Special to the Fifth Estate
Editors’ Note: Nick Medvecky, former News Editor for the WSU South End, is currently touring the Middle East and will send back periodic on-the-spot reports from his travels.
He will visit Jordan, Syria, Lebanon and Israel, visiting with revolutionaries, student groups and government officials.
A GUERRILLA CAMP, SOMEWHERE IN JORDAN—Around me sit 40 or so commandos (Fedayin) of the Palestinian guerrilla organization, Al Fatah.
None are over 25 years of age and with their pencils and notebooks it appears that they are, as their commander says, all university students or graduates. Now, of course, they are full-time guerrilla fighters in the services of the Palestinian liberation, their espoused goal.
They are listening intently to Abu Said, Political Director of the Palestinian Liberation Organization (P.L.O., recently merged with Al Fatah). The topic for today: “The Strategic Policy of Al Fatah.”
We’re gathered in the shade of some trees on the side of a hill in a guerrilla political-training encampment deep in the rugged mountainous terrain of Jordan, about 15 miles from Amman. A Fatah spokesman tells me that all Fedayin receive this training as well as their military studies.
To these men and wherever I go in Jordan, Lebanon and Syria, guerrilla warfare is a serious and learned military-political art. An art in the ability to effectively strike their enemy, articulate precisely their goals and to continue to nourish the necessary “sea” for all of these “fish” to swim in.
During the 1968-69 season of the South End, Wayne State University’s daily student paper, we (the editorial staff) assumed a political position in support to Al Fatah. Not only the Detroit News, defender of truth and justice (the American Way), but virtually every media and power group in society attacked us by every means at its disposal. We were even accused of being the living representatives of the rise of Hitlerism.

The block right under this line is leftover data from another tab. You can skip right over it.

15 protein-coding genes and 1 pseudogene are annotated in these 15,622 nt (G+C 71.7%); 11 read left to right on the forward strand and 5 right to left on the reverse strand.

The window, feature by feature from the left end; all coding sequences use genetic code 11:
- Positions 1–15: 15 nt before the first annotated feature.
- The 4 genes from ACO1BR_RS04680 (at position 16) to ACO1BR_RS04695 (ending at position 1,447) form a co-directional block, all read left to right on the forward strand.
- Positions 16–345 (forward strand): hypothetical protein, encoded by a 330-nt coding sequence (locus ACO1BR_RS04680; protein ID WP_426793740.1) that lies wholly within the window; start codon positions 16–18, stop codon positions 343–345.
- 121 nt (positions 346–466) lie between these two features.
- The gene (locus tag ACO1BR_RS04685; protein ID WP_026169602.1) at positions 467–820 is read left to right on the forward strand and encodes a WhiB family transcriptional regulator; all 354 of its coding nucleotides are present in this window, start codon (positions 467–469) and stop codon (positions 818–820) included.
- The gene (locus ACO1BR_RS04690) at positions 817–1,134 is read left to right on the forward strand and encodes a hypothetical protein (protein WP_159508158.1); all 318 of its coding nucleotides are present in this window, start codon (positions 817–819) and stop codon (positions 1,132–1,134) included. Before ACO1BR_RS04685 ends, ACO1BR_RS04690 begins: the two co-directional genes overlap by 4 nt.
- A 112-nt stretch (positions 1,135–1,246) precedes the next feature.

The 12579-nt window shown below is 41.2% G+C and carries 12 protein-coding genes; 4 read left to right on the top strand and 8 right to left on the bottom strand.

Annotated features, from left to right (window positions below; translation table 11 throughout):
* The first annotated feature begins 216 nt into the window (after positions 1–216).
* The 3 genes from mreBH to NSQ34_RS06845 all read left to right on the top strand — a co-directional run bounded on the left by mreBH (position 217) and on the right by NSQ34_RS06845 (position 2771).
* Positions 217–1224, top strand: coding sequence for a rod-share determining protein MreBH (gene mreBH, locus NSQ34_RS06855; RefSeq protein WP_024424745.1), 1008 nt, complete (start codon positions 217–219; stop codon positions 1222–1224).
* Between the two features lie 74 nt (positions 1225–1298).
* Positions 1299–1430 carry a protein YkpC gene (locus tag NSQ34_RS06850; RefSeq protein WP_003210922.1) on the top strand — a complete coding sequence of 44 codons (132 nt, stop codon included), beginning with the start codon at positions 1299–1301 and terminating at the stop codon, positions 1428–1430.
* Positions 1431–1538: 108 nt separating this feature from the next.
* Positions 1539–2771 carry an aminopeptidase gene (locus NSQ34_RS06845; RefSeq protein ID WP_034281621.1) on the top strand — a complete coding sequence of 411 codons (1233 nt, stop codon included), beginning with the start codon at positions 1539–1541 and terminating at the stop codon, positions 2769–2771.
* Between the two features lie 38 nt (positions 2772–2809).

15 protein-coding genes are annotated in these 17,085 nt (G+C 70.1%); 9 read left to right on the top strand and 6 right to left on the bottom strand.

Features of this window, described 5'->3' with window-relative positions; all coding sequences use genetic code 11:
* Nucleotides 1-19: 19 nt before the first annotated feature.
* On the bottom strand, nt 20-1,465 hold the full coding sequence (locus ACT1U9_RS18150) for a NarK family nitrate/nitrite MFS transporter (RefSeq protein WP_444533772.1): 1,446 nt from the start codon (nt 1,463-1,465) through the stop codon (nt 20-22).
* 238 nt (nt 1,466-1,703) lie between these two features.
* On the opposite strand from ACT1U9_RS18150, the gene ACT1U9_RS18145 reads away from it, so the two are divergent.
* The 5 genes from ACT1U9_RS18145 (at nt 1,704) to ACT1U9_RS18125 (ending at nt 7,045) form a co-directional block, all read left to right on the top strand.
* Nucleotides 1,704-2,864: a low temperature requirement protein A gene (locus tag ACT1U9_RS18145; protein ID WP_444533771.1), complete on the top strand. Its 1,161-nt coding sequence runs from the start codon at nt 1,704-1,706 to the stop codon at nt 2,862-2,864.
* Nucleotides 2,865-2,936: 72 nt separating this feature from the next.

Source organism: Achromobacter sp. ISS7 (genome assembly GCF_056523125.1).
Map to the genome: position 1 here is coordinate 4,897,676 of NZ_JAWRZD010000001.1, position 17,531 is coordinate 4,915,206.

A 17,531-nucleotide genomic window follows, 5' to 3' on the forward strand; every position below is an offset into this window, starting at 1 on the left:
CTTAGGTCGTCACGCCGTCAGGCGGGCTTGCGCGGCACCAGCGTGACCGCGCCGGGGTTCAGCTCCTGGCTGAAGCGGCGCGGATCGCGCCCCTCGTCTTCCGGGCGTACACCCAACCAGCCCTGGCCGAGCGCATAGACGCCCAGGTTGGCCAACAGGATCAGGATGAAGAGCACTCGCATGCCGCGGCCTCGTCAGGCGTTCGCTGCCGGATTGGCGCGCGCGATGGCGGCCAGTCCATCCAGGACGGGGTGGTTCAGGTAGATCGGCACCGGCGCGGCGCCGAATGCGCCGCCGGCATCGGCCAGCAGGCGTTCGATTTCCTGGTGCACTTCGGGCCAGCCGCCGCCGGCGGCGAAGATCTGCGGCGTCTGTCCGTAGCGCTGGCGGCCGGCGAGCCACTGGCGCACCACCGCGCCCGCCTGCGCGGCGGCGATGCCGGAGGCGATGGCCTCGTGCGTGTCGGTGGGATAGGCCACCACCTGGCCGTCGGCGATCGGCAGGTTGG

If we had thought that we were met by stiff opposition in our support to the revolutionary state of Cuba and our denunciation of the criminal war in Vietnam, we were soon to learn that support to any Arab group met crashing head-on into the most massive power wall yet devised in American society.
The usual criticism of us was along the lines that we were anti-semitic. Aside from the fact that the Arabs are Semites, we were greatly surprised to see those institutions in society that are the very epitome of racism, anti-semitism, and purveyors of white, upper-class oppression attacking us for their crimes. Perhaps not so surprised.
When we met with and talked with individuals and groups throughout the Detroit community and showed them our articles, they were greatly surprised. They found no similarity between the stories in the Detroit News, the Jewish News, TV channel 2, etc., and our stories.
We articulated very carefully a political position supporting the Palestinian organization of Al Fatah whose stated goals were a free and democratic state for all people. We find it impossible to support any exclusivist state so long as we remain revolutionaries, that is, so long as we remain in the struggle for human dignity and freedom.
High sounding words? Think of it merely as an abstract description of what many of us try to live.
In my coming dispatches I hope to deal with all of the major questions raised about the Middle-East struggle.
Two of the major criticisms of Al Fatah have been 1) that it is an extension of the Arab governments (reactionary for the most part) and/or 2) that it is, not part of the people.
Fatah is not only the complete opposite of the interests and goals of the-Arab governments, but it follows, as all guerrilla organizations (successful ones) must, the basic principle of guerrilla-to-people relationship. In fact, Al Fatah seems to have carried this relationship even further than had the Cubans, Algerians, Chinese or Vietnamese.
All of these groups had and have great support among their people. Al Fatah has the overwhelming support of the Arab peoples, but they also have direct material ties with them.
The Fedayin have built and supply medical clinics, hospitals, schools and other facilities beyond what they receive from either the United Nations or their respective governments. Make no mistake, these services are small and minute when faced with the gigantic need of the Palestinian refugees and their Arab brothers and sisters. But the identification between the Fedayin and the people is total and complete. No home, no public wall, no sign, no thoroughfare is without a poster or flag or photo or leaflet of the guerrillas.